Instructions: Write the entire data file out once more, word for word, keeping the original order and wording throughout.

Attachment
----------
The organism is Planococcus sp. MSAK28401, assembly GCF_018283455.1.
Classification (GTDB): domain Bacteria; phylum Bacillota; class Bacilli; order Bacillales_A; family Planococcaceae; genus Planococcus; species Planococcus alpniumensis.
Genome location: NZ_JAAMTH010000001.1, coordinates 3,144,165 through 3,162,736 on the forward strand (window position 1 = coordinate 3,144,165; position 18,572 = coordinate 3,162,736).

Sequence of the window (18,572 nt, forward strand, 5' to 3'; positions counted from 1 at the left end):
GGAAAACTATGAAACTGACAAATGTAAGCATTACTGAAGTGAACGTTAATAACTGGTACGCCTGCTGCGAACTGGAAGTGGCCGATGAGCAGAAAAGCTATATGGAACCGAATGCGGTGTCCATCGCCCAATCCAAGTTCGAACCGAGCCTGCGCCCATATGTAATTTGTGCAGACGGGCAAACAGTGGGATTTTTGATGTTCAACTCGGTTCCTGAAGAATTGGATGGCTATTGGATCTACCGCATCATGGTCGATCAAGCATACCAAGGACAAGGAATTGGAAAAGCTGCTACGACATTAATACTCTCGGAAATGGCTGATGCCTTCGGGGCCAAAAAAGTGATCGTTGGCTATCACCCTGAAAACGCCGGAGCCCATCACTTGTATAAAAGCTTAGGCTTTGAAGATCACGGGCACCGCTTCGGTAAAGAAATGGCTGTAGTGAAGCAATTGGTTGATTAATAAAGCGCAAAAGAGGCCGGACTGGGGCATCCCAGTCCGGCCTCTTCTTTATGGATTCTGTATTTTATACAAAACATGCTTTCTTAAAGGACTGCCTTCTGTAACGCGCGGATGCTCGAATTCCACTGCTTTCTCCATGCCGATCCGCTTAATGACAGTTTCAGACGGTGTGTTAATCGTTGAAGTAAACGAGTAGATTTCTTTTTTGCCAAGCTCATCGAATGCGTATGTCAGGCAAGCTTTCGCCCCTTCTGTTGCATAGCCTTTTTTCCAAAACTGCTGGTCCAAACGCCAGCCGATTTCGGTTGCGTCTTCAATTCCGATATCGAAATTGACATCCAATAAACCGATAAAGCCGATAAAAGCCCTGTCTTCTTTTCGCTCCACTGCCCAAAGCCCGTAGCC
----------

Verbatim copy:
The organism is Planococcus sp. MSAK28401, assembly GCF_018283455.1.
Classification (GTDB): domain Bacteria; phylum Bacillota; class Bacilli; order Bacillales_A; family Planococcaceae; genus Planococcus; species Planococcus alpniumensis.
Genome location: NZ_JAAMTH010000001.1, coordinates 3,144,165 through 3,162,736 on the forward strand (window position 1 = coordinate 3,144,165; position 18,572 = coordinate 3,162,736).

Sequence of the window (18,572 nt, forward strand, 5' to 3'; positions counted from 1 at the left end):
GGAAAACTATGAAACTGACAAATGTAAGCATTACTGAAGTGAACGTTAATAACTGGTACGCCTGCTGCGAACTGGAAGTGGCCGATGAGCAGAAAAGCTATATGGAACCGAATGCGGTGTCCATCGCCCAATCCAAGTTCGAACCGAGCCTGCGCCCATATGTAATTTGTGCAGACGGGCAAACAGTGGGATTTTTGATGTTCAACTCGGTTCCTGAAGAATTGGATGGCTATTGGATCTACCGCATCATGGTCGATCAAGCATACCAAGGACAAGGAATTGGAAAAGCTGCTACGACATTAATACTCTCGGAAATGGCTGATGCCTTCGGGGCCAAAAAAGTGATCGTTGGCTATCACCCTGAAAACGCCGGAGCCCATCACTTGTATAAAAGCTTAGGCTTTGAAGATCACGGGCACCGCTTCGGTAAAGAAATGGCTGTAGTGAAGCAATTGGTTGATTAATAAAGCGCAAAAGAGGCCGGACTGGGGCATCCCAGTCCGGCCTCTTCTTTATGGATTCTGTATTTTATACAAAACATGCTTTCTTAAAGGACTGCCTTCTGTAACGCGCGGATGCTCGAATTCCACTGCTTTCTCCATGCCGATCCGCTTAATGACAGTTTCAGACGGTGTGTTAATCGTTGAAGTAAACGAGTAGATTTCTTTTTTGCCAAGCTCATCGAATGCGTATGTCAGGCAAGCTTTCGCCCCTTCTGTTGCATAGCCTTTTTTCCAAAACTGCTGGTCCAAACGCCAGCCGATTTCGGTTGCGTCTTCAATTCCGATATCGAAATTGACATCCAATAAACCGATAAAGCCGATAAAAGCCCTGTCTTCTTTTCGCTCCACTGCCCAAAGCCCGTAGCC